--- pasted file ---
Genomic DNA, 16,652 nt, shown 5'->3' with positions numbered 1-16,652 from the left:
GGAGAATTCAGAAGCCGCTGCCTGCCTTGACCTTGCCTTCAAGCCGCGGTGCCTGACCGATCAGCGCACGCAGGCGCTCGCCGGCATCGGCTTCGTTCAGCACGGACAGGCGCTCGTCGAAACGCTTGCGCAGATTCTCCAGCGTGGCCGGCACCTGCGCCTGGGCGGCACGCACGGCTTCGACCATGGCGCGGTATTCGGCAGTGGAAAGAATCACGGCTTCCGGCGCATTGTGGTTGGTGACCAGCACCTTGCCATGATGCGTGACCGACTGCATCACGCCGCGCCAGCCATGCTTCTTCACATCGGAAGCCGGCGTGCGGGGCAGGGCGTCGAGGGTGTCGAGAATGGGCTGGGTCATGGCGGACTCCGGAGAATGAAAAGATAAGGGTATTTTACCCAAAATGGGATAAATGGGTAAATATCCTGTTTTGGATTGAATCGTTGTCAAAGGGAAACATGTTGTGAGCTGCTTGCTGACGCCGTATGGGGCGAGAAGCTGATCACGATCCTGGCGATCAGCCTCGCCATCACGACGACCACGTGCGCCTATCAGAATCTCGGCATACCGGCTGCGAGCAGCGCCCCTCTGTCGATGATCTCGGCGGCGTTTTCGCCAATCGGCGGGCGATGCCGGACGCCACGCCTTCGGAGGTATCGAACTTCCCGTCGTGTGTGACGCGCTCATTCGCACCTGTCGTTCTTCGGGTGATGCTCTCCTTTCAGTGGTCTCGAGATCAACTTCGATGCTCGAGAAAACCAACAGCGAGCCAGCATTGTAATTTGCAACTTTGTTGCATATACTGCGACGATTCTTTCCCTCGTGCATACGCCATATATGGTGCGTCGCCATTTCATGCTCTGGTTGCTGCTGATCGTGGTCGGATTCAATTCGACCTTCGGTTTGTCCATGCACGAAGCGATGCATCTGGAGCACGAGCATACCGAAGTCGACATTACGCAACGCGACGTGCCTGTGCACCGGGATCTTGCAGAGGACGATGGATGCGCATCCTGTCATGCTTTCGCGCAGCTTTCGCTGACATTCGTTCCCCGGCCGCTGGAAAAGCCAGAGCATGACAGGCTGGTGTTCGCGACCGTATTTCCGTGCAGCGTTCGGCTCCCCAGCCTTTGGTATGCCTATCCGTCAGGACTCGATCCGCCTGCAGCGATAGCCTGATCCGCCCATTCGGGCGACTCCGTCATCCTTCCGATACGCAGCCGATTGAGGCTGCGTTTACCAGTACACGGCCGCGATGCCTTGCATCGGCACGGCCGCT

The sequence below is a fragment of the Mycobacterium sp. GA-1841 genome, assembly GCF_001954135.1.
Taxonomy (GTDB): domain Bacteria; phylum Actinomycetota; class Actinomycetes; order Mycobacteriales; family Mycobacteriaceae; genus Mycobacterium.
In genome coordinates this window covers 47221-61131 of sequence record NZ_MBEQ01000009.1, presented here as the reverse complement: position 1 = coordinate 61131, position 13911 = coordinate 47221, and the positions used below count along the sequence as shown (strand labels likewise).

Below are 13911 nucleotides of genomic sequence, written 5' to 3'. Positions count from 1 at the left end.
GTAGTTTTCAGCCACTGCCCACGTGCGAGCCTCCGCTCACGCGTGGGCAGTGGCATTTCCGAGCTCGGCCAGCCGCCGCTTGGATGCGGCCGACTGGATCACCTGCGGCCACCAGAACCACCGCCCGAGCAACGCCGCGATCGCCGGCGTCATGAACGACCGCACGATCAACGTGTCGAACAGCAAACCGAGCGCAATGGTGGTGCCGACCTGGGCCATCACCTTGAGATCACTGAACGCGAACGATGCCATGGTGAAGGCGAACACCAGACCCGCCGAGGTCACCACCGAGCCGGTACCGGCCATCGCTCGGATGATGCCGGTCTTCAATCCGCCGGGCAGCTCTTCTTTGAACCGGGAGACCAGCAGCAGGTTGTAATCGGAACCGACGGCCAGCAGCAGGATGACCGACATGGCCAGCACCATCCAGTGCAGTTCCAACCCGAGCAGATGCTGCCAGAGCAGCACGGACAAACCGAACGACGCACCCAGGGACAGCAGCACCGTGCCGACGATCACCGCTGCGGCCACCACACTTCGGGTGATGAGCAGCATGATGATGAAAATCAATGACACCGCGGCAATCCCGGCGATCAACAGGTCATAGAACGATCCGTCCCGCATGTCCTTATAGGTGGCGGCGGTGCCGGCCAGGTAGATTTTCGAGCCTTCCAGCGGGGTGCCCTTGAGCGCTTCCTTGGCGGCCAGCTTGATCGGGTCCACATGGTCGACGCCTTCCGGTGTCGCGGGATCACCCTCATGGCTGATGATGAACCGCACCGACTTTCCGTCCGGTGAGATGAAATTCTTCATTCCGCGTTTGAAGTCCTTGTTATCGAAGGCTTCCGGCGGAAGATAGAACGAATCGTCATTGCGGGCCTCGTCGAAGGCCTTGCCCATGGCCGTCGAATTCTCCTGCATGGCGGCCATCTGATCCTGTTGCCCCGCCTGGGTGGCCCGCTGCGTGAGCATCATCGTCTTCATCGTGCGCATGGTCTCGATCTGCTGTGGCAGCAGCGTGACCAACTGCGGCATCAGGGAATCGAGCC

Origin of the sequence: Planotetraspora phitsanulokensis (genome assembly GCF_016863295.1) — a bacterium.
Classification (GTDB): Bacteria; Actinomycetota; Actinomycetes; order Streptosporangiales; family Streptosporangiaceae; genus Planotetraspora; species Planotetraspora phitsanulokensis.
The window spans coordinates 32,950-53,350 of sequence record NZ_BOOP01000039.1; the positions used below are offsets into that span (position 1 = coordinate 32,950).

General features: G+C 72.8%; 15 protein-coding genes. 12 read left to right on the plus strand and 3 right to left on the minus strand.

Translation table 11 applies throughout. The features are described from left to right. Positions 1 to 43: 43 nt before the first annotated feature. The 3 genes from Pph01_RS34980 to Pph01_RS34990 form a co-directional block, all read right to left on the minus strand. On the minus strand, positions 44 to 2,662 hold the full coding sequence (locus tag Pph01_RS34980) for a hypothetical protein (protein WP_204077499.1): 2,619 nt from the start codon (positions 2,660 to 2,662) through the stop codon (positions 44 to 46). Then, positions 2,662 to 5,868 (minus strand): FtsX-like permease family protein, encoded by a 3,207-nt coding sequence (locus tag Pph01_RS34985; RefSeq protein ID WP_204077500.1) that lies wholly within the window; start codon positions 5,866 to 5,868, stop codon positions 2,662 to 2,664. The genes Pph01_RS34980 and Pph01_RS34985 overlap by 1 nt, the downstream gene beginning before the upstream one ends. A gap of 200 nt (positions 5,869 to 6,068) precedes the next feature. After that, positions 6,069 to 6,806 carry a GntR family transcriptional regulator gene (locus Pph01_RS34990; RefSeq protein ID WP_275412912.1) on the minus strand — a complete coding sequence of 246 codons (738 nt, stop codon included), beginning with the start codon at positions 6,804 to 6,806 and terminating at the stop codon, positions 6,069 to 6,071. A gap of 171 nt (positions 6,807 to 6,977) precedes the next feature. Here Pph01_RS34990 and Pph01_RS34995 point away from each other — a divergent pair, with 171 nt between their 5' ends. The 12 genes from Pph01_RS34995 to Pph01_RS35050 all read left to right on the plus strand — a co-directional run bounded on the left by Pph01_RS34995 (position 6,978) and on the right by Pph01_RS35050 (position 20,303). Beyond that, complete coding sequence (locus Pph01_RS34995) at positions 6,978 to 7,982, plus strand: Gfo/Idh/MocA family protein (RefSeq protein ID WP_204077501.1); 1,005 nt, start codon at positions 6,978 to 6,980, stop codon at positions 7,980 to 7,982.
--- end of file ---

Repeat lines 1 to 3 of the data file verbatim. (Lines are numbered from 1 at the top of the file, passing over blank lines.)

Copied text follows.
Genomic DNA, 16,652 nt, shown 5'->3' with positions numbered 1-16,652 from the left:
GGAGAATTCAGAAGCCGCTGCCTGCCTTGACCTTGCCTTCAAGCCGCGGTGCCTGACCGATCAGCGCACGCAGGCGCTCGCCGGCATCGGCTTCGTTCAGCACGGACAGGCGCTCGTCGAAACGCTTGCGCAGATTCTCCAGCGTGGCCGGCACCTGCGCCTGGGCGGCACGCACGGCTTCGACCATGGCGCGGTATTCGGCAGTGGAAAGAATCACGGCTTCCGGCGCATTGTGGTTGGTGACCAGCACCTTGCCATGATGCGTGACCGACTGCATCACGCCGCGCCAGCCATGCTTCTTCACATCGGAAGCCGGCGTGCGGGGCAGGGCGTCGAGGGTGTCGAGAATGGGCTGGGTCATGGCGGACTCCGGAGAATGAAAAGATAAGGGTATTTTACCCAAAATGGGATAAATGGGTAAATATCCTGTTTTGGATTGAATCGTTGTCAAAGGGAAACATGTTGTGAGCTGCTTGCTGACGCCGTATGGGGCGAGAAGCTGATCACGATCCTGGCGATCAGCCTCGCCATCACGACGACCACGTGCGCCTATCAGAATCTCGGCATACCGGCTGCGAGCAGCGCCCCTCTGTCGATGATCTCGGCGGCGTTTTCGCCAATCGGCGGGCGATGCCGGACGCCACGCCTTCGGAGGTATCGAACTTCCCGTCGTGTGTGACGCGCTCATTCGCACCTGTCGTTCTTCGGGTGATGCTCTCCTTTCAGTGGTCTCGAGATCAACTTCGATGCTCGAGAAAACCAACAGCGAGCCAGCATTGTAATTTGCAACTTTGTTGCATATACTGCGACGATTCTTTCCCTCGTGCATACGCCATATATGGTGCGTCGCCATTTCATGCTCTGGTTGCTGCTGATCGTGGTCGGATTCAATTCGACCTTCGGTTTGTCCATGCACGAAGCGATGCATCTGGAGCACGAGCATACCGAAGTCGACATTACGCAACGCGACGTGCCTGTGCACCGGGATCTTGCAGAGGACGATGGATGCGCATCCTGTCATGCTTTCGCGCAGCTTTCGCTGACATTCGTTCCCCGGCCGCTGGAAAAGCCAGAGCATGACAGGCTGGTGTTCGCGACCGTATTTCCGTGCAGCGTTCGGCTCCCCAGCCTTTGGTATGCCTATCCGTCAGGACTCGATCCGCCTGCAGCGATAGCCTGATCCGCCCATTCGGGCGACTCCGTCATCCTTCCGATACGCAGCCGATTGAGGCTGCGTTTACCAGTACACGGCCGCGATGCCTTGCATCGGCACGGCCGCT

The sequence below is a fragment of the Mycobacterium sp. GA-1841 genome, assembly GCF_001954135.1.